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consumer-contracts

Consumer Contracts

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Consumer-driven contracts in JavaScript

Consumer-driven contracts let you move fast without breaking things.

API consumers codify their expections of your service in an executable contract. This defines the type of response that they expect for a given request. Contracts give you an insight into which parts of your API clients depend on, and which parts can be changed without fear of breaking them.

This project lets you write executable contracts in JavaScript. It uses request to make HTTP requests and Joi to validate API responses. Contracts are defined as JavaScript modules in a contracts directory at the root of your project and can be executed using the consumer-contracts tool.

Getting started

Install the consumer-contracts tool globally:

npm install --global consumer-contracts

Install the consumer-contracts module locally (this gives you access to the contract definition interface in your contract files):

npm install --save-dev consumer-contracts

Create a contracts directory at the root of your project:

mkdir contracts

Create a JavaScript file within the contracts directory for your first contract. The example below is a contract for the GitHub User API, we'll call it user-api.js. In this example, the consumer depends on the login, name and public_repos properties returned in the response body.

var Contract = require('consumer-contracts').Contract;
var Joi = require('consumer-contracts').Joi;
 
module.exports = new Contract({
  name: 'User API',
  consumer: 'My GitHub Service',
  request: {
    method: 'GET',
    url: 'https://api.github.com/users/robinjmurphy'
  },
  response: {
    statusCode: 200,
    body: Joi.object().keys({
      login: Joi.string(),
      name: Joi.string(),
      public_repos: Joi.number().integer()
    })
  }
});

To validate the contract, run the following command at the root of your project directory:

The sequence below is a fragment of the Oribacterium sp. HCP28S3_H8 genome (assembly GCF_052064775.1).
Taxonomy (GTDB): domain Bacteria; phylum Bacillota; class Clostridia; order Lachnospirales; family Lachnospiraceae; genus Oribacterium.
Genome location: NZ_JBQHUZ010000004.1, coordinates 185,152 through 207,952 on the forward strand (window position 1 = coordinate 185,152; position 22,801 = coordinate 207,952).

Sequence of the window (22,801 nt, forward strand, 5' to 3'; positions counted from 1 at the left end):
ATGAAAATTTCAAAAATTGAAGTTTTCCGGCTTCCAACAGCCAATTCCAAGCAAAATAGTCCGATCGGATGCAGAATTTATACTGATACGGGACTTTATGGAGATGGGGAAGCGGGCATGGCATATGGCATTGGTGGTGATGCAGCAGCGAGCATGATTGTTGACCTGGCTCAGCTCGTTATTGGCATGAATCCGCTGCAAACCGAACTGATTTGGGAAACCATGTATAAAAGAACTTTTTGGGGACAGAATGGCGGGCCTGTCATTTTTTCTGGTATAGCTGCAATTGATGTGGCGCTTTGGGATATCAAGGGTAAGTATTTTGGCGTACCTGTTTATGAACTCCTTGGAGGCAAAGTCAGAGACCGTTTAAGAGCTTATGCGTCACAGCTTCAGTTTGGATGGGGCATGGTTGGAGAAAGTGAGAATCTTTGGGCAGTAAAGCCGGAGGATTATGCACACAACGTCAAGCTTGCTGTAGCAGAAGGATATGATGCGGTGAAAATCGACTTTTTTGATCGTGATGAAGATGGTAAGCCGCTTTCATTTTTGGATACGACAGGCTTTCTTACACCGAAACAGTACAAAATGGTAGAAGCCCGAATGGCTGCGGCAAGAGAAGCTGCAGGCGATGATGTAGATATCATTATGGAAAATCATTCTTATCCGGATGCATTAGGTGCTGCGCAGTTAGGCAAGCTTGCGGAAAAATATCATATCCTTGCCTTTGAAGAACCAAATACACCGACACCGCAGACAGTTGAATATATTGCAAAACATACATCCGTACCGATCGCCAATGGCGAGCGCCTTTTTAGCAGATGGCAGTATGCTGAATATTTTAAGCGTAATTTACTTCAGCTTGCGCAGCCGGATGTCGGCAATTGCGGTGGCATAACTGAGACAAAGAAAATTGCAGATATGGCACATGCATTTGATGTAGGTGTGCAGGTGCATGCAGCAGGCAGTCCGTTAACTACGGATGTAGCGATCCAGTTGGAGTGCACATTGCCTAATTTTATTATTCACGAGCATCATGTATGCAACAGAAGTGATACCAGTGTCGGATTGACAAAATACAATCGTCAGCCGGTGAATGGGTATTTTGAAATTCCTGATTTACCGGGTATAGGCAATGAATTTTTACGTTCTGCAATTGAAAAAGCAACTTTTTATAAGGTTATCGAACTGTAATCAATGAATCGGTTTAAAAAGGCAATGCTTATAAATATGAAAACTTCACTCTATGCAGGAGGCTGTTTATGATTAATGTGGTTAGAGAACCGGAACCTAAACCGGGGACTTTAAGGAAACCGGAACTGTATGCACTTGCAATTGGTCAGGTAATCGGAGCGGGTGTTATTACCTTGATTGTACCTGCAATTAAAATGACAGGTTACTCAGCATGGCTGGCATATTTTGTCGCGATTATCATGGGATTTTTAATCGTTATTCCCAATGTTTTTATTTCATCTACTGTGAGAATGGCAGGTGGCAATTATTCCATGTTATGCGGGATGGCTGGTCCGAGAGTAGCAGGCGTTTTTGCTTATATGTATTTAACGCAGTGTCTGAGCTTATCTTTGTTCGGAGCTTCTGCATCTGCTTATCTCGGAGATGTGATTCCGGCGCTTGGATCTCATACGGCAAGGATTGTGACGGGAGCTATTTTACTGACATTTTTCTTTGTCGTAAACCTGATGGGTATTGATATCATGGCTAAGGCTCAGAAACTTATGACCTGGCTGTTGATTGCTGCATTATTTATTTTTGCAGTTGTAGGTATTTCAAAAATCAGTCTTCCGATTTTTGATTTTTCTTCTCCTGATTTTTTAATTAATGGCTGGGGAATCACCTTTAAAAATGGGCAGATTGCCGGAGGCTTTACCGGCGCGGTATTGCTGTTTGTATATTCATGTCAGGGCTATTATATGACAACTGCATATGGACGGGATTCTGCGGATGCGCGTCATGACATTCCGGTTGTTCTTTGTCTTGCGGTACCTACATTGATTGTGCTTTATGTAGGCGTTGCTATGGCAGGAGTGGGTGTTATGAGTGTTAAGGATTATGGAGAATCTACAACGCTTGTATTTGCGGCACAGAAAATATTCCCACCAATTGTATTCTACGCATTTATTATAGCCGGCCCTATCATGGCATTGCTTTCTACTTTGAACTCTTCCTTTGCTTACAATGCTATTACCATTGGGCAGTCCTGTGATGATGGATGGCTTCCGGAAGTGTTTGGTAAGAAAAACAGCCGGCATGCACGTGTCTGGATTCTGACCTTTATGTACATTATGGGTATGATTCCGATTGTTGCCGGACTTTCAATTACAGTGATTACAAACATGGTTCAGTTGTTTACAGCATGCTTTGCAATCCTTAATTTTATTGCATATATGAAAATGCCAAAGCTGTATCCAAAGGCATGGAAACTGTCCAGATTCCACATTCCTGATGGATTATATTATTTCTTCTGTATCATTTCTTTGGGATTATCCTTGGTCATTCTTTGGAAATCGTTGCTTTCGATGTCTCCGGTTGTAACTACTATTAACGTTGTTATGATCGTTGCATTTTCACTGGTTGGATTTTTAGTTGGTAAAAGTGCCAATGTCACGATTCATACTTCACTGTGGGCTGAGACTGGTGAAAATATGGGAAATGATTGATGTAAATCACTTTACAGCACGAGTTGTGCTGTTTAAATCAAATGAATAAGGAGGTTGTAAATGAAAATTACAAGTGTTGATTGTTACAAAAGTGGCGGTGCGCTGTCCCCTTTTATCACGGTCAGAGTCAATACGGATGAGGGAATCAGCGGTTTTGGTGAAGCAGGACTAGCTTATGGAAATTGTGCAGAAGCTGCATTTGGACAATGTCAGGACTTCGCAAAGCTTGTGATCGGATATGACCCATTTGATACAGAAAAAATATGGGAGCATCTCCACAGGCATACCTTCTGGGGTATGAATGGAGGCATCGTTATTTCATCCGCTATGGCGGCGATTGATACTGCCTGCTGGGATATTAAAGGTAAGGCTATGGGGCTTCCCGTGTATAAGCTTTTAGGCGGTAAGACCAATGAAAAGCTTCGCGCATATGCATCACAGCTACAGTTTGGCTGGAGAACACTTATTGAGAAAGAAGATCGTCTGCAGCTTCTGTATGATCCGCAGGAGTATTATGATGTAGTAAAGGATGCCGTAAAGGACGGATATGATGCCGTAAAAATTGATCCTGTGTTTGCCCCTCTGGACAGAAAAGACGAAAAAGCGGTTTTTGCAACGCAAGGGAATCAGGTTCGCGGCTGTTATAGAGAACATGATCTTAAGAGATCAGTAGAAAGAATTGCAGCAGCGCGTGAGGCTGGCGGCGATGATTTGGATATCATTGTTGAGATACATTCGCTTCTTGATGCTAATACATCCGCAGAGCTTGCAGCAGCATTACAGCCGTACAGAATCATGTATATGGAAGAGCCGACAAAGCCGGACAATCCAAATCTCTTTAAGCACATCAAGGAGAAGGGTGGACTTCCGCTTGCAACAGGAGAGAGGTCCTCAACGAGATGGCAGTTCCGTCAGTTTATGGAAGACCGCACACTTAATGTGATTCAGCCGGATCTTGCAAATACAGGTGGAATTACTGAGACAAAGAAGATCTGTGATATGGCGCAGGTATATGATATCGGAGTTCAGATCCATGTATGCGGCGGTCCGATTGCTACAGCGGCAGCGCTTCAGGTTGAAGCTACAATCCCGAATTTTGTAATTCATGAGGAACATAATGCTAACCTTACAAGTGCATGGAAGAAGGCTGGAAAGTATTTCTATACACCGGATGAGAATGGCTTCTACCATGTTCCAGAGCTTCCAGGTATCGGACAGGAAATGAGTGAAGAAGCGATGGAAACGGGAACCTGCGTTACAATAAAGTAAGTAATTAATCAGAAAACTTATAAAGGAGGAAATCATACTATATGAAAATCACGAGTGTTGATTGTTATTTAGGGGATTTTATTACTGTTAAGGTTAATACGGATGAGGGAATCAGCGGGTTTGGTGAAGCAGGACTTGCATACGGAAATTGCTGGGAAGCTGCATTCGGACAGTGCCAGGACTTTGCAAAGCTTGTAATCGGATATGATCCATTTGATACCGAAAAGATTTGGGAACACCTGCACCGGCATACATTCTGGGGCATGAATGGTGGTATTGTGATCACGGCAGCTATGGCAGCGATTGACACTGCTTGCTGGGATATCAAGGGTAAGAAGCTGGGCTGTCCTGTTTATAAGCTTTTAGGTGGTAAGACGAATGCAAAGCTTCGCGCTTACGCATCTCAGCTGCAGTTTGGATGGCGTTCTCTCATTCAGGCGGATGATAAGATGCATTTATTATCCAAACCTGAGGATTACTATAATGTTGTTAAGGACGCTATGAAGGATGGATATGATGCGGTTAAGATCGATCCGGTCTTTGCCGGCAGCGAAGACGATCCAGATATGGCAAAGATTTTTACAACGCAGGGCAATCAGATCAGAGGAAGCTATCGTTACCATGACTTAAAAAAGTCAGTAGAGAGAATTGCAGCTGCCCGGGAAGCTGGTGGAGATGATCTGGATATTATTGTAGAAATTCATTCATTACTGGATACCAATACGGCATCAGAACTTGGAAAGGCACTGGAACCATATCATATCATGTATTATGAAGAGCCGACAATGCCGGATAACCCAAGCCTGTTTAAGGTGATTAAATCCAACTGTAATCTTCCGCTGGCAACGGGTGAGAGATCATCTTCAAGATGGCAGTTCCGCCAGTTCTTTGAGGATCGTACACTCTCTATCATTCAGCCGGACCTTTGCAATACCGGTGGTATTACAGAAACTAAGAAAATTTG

consumer-contracts run

You should see that the contract validates:

 
 
  ✓ My GitHub Service – User API
 
 
  1 passing
 
 

Anatomy of a contract

Each contract contains four required properties; consumer, name, request and response.

var Contract = require('consumer-contracts').Contract;
var Joi = require('consumer-contracts').Joi;
 
module.exports = new Contract({
  name: 'Contract name',
  consumer: 'Consumer name',
  request: {
    // ... 
  },
  response: {
    // ... 
  }
});

consumer

The consumer property appears in the output of the consumer-contracts tool and should be the name of the consuming service that the contract applies to.

name

The name property appears in the output of the consumer-contracts tool and helps you identify each individual contract.

request

The request property defines the HTTP request that the contract applies to. All of the options supported by request are valid. This means you can specify headers and SSL configuration options (among other things) for a given request:

request: {
  method: 'GET',
  url: 'https://exmaple.com/users/fred',
  headers: {
    Accept: 'text/xml'
  },
  pfx: fs.readFileSync('/path/to/my/cert.p12'),
  passphrase: 'my-cert-passphrase'
}

When running under certain environments you may receive SSL errors regarding a CA file. If you know that strict trust checking is not required in this situation you may set strictSSL: false on the above request object, which should resolve the issue.

response

The response object validates the response returned by your service. The entire object is treated as a Joi schema that validates the res object returned by request. This means that the response's status code, headers and JSON body can all be validated using Joi's flexible schema language. The following default options are passed to Joi's validate() function:

{
  allowUnknown: true,
  presence: 'required'
}

This means that any fields you choose to validate are required by default. To indicate that a field is optional, use the optional() modifier.

If you need to override the default Joi options, you can use the optional joiOptions property in your contract.